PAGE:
we will let you know Miscarriage in the First Trimester: Spontaneous Abortions Period While Pregnant
An estimated 15 to 20 percent of known pregnancies end in miscarriage, the loss of a pregnancy before the 20th week. The actual number is likely higher, because many miscarriages occur very early on, before a woman knows she is pregnant, and may simply seem to be a heavy period on or near schedule.
Most clinically recognized miscarriages occur between the seventh and 12th week after a woman's last menstrual period. The chances of miscarriage decrease significantly once a heartbeat has been detected on ultrasound or by Doppler stethoscope.
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Miscarriage in the First Trimester: Spontaneous Abortions
The vast majority of miscarriages (also called spontaneous abortions) cannot be prevented; they are random events that are not likely to recur. Up to 70 percent of first-trimester miscarriages, and 20 percent of second-trimester miscarriages, are caused by chromosomal anomalies.
Other known causes include infection, abnormalities of the uterus or cervix, smoking, substance abuse, exposure to environmental or industrial toxins, diabetes, thyroid disease, and autoimmune disease.
Older women are more likely to miscarry than younger women are. Serious physical trauma can also cause a miscarriage. In rare cases, women miscarry after diagnostic tests, such as chorionic villus sampling (CVS) or amniocentesis. Most of the time, a specific cause for miscarriage is not identified.
Many women learn about a miscarriage at a routine prenatal visit before experiencing any physical symptoms. Sometimes no embryo is seen on ultrasound, or the embryo may be much smaller than expected, or without a heartbeat. The first symptoms of miscarriage are usually spotting or bleeding, followed by cramps in your lower back or abdomen. Other signs include fluid or tissue passing from the vagina.
About 1 in 4 women Spontaneous Abortions experience some vaginal bleeding or spotting during their first trimester. If the bleeding is light and lasts only one to two days, it isn't associated with a greater risk of miscarriage. However, heavy bleeding is associated with miscarriage; about 1 in 4 women who experience heavy bleeding will go on to miscarry. If you have any vaginal bleeding during pregnancy, your health care provider can help determine if the bleeding is likely to result in miscarriage.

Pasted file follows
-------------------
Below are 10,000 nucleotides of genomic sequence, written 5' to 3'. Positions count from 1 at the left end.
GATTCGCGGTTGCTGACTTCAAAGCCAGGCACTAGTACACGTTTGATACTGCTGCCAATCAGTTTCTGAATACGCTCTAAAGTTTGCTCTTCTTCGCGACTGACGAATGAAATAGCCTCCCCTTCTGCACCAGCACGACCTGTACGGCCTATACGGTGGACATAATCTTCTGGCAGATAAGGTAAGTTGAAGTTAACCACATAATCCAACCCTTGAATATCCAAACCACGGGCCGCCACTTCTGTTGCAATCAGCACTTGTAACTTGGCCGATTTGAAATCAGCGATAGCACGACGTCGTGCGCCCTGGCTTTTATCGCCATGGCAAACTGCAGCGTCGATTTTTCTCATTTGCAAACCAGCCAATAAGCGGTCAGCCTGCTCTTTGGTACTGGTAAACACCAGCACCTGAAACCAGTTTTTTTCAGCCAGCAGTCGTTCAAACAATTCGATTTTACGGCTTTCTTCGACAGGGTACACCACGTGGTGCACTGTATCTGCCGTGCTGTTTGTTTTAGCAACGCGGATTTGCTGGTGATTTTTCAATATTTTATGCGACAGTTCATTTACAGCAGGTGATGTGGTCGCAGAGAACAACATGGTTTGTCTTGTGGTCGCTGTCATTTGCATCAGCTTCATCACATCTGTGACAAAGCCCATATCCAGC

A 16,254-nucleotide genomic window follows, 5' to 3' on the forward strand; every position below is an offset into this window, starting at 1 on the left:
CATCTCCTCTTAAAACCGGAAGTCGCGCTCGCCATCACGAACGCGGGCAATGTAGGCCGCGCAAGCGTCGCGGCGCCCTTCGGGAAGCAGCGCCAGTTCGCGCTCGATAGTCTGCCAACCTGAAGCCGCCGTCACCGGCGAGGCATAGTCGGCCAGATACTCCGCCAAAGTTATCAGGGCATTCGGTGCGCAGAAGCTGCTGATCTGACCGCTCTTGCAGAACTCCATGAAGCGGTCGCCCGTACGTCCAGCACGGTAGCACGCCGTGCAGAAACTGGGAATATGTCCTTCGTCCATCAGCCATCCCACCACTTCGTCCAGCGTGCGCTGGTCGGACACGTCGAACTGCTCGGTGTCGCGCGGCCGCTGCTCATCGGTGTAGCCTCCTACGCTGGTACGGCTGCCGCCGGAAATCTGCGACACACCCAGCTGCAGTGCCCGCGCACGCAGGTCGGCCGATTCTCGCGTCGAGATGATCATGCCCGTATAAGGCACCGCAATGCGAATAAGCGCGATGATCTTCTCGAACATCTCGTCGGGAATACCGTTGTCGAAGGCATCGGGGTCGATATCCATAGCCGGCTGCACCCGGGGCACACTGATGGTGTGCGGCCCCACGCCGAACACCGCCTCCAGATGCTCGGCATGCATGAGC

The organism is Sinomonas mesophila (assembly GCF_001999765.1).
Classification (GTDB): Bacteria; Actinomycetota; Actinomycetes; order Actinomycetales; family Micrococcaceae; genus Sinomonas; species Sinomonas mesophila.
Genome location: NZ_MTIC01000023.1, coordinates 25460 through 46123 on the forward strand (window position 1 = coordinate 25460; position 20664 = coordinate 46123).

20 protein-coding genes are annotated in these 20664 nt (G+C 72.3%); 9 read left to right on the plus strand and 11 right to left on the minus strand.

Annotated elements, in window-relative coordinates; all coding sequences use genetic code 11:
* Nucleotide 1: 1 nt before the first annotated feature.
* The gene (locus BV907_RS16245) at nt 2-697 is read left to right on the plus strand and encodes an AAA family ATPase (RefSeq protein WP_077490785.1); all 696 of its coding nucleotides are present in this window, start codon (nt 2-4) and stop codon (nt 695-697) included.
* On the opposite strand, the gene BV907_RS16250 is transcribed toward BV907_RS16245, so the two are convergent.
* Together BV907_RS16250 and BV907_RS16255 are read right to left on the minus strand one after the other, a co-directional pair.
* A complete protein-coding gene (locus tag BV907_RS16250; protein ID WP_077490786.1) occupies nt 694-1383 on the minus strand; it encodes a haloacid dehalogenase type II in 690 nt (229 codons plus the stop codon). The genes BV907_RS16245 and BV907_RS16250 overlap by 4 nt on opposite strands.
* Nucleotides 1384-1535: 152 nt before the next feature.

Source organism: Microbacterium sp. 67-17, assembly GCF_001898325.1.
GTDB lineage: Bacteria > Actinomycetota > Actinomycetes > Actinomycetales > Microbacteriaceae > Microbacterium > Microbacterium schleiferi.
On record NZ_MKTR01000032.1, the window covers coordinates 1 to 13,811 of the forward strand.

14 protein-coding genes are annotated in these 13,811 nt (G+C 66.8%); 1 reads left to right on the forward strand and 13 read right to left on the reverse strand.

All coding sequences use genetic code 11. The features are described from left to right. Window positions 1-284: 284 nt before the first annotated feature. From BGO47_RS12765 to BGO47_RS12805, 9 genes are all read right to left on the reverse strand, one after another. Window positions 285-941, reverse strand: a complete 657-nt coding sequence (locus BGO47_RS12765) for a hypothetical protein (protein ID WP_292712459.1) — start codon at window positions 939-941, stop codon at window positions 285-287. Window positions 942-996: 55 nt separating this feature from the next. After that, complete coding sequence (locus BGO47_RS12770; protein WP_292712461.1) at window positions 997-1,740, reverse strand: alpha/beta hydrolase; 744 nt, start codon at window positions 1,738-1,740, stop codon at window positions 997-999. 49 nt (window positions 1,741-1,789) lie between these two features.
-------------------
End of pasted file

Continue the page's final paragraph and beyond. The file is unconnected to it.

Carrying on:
If a blood test or sonogram indicates that you are having a miscarriage, you may have a few options. Some women choose to allow the miscarriage to occur and complete itself naturally. Others find that scheduling a procedure to empty the uterus provides a sense of control and closure; it also decreases the risk of infection and excessive bleeding.
There are several different treatments to complete the miscarriage. In early pregnancy you can take a drug, such as misoprostol, that causes uterine contractions and miscarriage. Or a minor surgical procedure (suction curettage, also known as dilation and curettage, or D&C) uses an aspiration technique to remove any remaining tissue. Both of these are outpatient procedures. Aspiration may be performed on an outpatient basis in a clinic, obstetrical office, hospital, or emergency room, with or without anesthesia.
If you do not know your blood type, you should have a blood test. If your blood type is Rh-negative, you will need a shot within 72 hours of the miscarriage. (If you are Rh-negative and you were carrying an Rh-positive fetus, there is a small chance that you have been exposed to Rh-positive blood cells from the fetal tissue during the miscarriage. A shot of RhoGAM prevents your body from producing antibodies to Rh-positive blood that could harm a fetus during a future pregnancy.)
If you miscarry naturally or with medication, you will probably complete the miscarriage at home. The process may be over quickly or may take several days. If you are less than eight weeks pregnant when the miscarriage occurs, the expelled tissue will look no different from heavy menstrual bleeding. The further along you are in pregnancy, the heavier the bleeding and more severe the cramps. You may see the fetus and placenta. period while pregnant